Smoking Age Could Rise to 21

Smoking Age Could Rise to 21


The legal age for smoking in California could rise to 21. The current legal age to smoke is 18, but a California lawmaker wants to increase it to the same age as to drink. The news comes just a week after a top lawyer in Washington said he would like to see the same thing happen.

There are many current issues around smoking, and the introduction of electronic cigarettes is not helping. The use of electronic cigarettes is causing disruption to the effort to reduce the use of tobacco in the state. Ed Hernandez, a democratic senator, says that teens need to be encouraged not to even start smoking in the first place. He believes the best way to do that would be to increase the legal age to start.

Hernandez attacked the big tobacco companies for marketing to younger people. He says that the companies cannot be allowed to market a product that will end up killing them. According to the American Lung Assocation, 21,300 children start smoking within the state, and 40,000 people in the state die from tobacco related diseases each year.

Attorney General Bob Ferguson, in Washington, suggested that the nicotine-vapor products and tobacco should all be classed as the same thing. They should both be placed under the same legislation, and it is time for the minimum age to be increased. If the two individuals have their own way, it could see the smoking age raised to 21, the same as for the use of recreational marijuana and drinking.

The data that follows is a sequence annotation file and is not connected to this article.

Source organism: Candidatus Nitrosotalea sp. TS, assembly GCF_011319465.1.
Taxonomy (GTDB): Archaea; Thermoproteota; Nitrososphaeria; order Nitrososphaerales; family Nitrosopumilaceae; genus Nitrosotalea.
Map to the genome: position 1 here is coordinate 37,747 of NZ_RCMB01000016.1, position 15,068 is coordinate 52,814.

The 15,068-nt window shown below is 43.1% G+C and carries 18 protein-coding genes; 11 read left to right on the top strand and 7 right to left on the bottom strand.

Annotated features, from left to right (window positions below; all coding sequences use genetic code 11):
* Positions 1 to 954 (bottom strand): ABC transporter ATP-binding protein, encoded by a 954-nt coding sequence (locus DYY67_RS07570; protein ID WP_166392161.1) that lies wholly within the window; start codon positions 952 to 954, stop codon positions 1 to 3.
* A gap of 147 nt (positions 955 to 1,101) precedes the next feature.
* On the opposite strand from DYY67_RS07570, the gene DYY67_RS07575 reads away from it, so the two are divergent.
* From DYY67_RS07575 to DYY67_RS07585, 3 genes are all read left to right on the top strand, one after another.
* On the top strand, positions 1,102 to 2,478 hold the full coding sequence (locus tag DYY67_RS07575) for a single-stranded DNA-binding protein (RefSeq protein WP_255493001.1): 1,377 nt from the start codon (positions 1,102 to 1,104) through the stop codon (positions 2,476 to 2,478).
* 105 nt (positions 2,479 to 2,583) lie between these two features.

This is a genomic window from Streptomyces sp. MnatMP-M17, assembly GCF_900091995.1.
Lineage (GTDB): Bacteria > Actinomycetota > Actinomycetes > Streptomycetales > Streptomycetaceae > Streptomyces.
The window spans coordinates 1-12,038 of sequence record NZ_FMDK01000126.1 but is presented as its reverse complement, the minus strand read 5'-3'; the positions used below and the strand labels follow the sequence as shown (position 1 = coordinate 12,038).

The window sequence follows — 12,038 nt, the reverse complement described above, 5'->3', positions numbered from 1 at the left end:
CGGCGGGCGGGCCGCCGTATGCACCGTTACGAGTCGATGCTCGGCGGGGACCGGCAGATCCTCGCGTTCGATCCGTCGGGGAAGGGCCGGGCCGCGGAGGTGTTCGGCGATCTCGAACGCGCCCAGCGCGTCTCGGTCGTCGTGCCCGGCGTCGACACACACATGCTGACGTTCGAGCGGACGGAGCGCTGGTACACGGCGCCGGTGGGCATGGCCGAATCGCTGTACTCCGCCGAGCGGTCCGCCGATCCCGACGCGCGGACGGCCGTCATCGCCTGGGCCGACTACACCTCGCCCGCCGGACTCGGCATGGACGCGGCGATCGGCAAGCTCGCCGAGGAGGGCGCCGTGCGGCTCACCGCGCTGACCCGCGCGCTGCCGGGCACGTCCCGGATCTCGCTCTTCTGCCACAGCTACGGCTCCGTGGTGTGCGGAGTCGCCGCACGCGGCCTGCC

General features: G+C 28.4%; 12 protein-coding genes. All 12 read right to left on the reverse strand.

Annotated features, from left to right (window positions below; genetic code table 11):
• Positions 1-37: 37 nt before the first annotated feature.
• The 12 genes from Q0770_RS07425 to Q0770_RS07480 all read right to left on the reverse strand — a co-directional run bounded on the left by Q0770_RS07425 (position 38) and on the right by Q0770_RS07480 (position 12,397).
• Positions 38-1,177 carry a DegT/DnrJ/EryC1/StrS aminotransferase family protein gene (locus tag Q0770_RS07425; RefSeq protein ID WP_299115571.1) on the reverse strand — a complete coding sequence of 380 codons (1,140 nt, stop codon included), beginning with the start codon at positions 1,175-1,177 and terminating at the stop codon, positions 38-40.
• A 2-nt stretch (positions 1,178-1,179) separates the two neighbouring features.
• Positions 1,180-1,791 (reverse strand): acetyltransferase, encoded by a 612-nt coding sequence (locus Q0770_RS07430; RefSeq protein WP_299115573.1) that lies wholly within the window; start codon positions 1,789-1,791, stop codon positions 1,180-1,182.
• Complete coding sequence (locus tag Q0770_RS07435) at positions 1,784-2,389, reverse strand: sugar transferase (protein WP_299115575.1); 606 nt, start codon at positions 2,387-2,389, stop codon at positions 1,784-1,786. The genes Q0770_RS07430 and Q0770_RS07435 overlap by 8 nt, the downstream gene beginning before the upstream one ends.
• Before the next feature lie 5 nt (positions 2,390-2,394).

The legal age for cigarettes does depend on the state. The majority have set the limit to 18, but there are some who have it set at 19. Some counties and cities have even increase the smoking age to the same as drinking, with Hawaii County and New York City opting for that. There is no idea yet whether it has really helped, considering the density of populations compared to the state wide legal ages.

Despite various diseases and epidemics, smoking is still the number one reason for death in the United States, especially when considering preventable death. There are more than 480,000 deaths per year due to this habit, which actually accounts for a fifth of all deaths. The Centers of Disease Control and Prevention released the figures to show just how dangerous the habit really is.

There has been a lot of debate recently over the safety of nicotine products. The manufacturers state that they are safer than smoking cigarettes and cigars. While that may be the case, since there is no tobacco in the products, there are other chemicals to consider. A number of countries around the world have already banned them from being marketed and placed other legal restrictions on them due to the possible threats.

This proposed bill has led to mixed reactions between smokers and non-smokers. While a number of people welcome the age increase, many wonder whether it will really have any effect. Despite the drinking age being 21, there are still plenty of high school and college students caught with alcohol in their systems. Could raising the legal age for smoking to 21 really be that helpful?

By Alexandria Ingham



News 10

The Sacramento Bee


  1. “There is no idea yet whether it has really helped, considering the density of populations compared to the state wide legal ages.” Need one say more.